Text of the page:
Jill Kirby: The agencies handling confidential information are still failing to take privacy seriously
Yesterday's report from Big Brother Watch, on the loss of sensitive personal personal data by local authorities, shows the extent to which the agencies handling confidential information are still failing to take privacy seriously. Only last month the Justice select committee called for harsher penalties for data breaches and expressed concern at the lack of powers available to the Information Commissioner to enforce data protection. Such powers are urgently needed.
We've seen a massive expansion in electronic data collection and sharing over the last ten years. It has been accompanied by astonishing technical advances – a memory stick the size of a 10p coin can now hold as much data as your average desktop computer. But these advances have run ahead of the stringent safety measures required to protect the information held. Agencies, especially (although not exclusively) in the public sector, do not seem able to grasp the cultural changes that should have taken place, in training, procedures and enforcement. In the days when personal information was confined to paper folders, mostly locked away in filing cabinets, the scope for losing information (or having it stolen) was both limited and easily detectable. Now that thousands of items of pupil, patient or child protection data can be stored on a single memory stick and passed between home and office computers, security is wholly dependent on the rigid use and enforcement of encryption.
Many of us will admit to being pretty casual about our own internet security. Remembering multiple passwords is boring and time consuming, we like to get hold of information fast and too often we take risks. Perhaps it's not surprising then that teachers, doctors, social workers and/or their clerical or support staff are sometimes rather lax about encrypting, anonymising and decoding data. But such complacency is dangerous and heavy penalties should be imposed. Big Brother Watch gives numerous instances of information about vulnerable children being mislaid in unencrypted form: in Renfrewshire, eight separate data pens containing social work data were lost; in Durham a memory stick containing highly confidential data regarding children in care was left in the street by a former social worker.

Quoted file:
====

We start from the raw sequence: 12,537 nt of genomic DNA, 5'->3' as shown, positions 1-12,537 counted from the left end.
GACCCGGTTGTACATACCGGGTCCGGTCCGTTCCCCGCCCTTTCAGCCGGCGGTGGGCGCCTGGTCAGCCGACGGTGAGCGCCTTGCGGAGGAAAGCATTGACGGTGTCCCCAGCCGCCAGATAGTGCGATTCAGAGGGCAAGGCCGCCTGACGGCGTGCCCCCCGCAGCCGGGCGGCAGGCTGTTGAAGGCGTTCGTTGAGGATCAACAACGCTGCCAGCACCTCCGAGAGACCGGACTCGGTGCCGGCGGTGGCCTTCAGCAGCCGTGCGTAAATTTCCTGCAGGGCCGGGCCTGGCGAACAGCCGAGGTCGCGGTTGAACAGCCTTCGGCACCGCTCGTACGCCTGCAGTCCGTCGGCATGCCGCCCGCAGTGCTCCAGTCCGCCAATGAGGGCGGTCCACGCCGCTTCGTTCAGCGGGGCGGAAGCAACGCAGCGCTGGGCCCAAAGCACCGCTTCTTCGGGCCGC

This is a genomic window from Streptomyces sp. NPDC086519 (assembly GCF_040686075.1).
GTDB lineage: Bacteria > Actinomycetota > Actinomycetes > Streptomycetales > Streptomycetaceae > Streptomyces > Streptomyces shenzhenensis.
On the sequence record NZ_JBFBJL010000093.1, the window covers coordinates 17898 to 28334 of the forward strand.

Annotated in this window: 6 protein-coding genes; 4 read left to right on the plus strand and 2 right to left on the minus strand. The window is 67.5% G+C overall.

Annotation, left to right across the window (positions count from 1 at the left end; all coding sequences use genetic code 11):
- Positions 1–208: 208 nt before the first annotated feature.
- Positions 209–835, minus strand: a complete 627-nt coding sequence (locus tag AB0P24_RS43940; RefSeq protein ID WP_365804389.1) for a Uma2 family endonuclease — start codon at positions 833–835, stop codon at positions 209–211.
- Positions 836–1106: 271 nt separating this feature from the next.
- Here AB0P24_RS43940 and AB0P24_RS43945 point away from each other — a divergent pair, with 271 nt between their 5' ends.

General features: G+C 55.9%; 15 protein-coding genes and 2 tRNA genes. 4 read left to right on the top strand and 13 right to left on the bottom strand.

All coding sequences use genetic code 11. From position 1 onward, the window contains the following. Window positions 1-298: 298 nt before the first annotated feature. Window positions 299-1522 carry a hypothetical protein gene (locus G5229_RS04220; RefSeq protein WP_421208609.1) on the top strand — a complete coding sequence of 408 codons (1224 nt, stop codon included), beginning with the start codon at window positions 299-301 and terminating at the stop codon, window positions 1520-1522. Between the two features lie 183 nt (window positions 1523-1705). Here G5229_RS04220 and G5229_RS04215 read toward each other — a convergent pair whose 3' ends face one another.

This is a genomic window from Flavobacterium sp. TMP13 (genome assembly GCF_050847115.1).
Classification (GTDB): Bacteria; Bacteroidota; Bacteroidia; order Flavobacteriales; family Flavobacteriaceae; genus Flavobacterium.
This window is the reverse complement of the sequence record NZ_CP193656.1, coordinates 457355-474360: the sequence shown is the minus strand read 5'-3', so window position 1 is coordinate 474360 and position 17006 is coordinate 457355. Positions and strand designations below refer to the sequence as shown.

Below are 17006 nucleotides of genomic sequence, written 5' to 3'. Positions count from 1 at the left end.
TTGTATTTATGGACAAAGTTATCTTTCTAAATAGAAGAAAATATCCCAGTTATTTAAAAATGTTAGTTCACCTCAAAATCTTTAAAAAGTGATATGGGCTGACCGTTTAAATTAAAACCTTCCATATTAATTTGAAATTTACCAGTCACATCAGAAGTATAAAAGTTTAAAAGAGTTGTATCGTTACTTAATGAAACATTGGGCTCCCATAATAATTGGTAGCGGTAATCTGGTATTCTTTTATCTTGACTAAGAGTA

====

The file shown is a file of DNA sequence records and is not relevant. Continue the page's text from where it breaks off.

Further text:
Surely it's also time to ask whether this kind of information should be put on a such a tiny item of portable hardware in the first place? As Big Brother Watch points out, security on home computers and laptops will often be at a much lower level than office systems, so it's questionable whether staff should be permitted to download and carry around data sets. Would it not be better to limit the use of certain types of information to desktop computers within a secure system, so that the risk of individual carelessness is minimised?
Perhaps we should also be asking some much bigger questions, such as whether an increasing flow of information into electronic data sets is always inevitable? Whilst it's neither desirable nor possible to return to paper filing, the fact that we can now collect and distribute masses of material doesn't necessarily mean that we should – or that we need to. It's certain that government agencies are storing superfluous data, failing to delete material that is no longer needed, and often failing to distinguish between the two. As we all know from our overflowing inboxes, it's very easy to pass round information indiscriminately, leaving the recipient the task of deciding whether the information is useful. For non-confidential material the habit might be time-wasting but is usually harmless. For sensitive information, the failure to discriminate carries unnecessary risks.
Some may consider it ironic that Big Brother Watch is able to produce its report by collecting data from councils under the Freedom of Information Act. Thus transparency is used as a tool to detect breaches of privacy. As the Coalition releases more public data online, in its bid to increase government accountability and improve choice for the users of public services, striking the right balance between transparency and privacy becomes more critical than ever. The security breaches exposed by Big Brother Watch suggest that local government has not yet got the balance right. I hope that central government departments, as they prepare to release anonymised pupil and patient records, will show a much more rigorous attitude to safeguarding our privacy.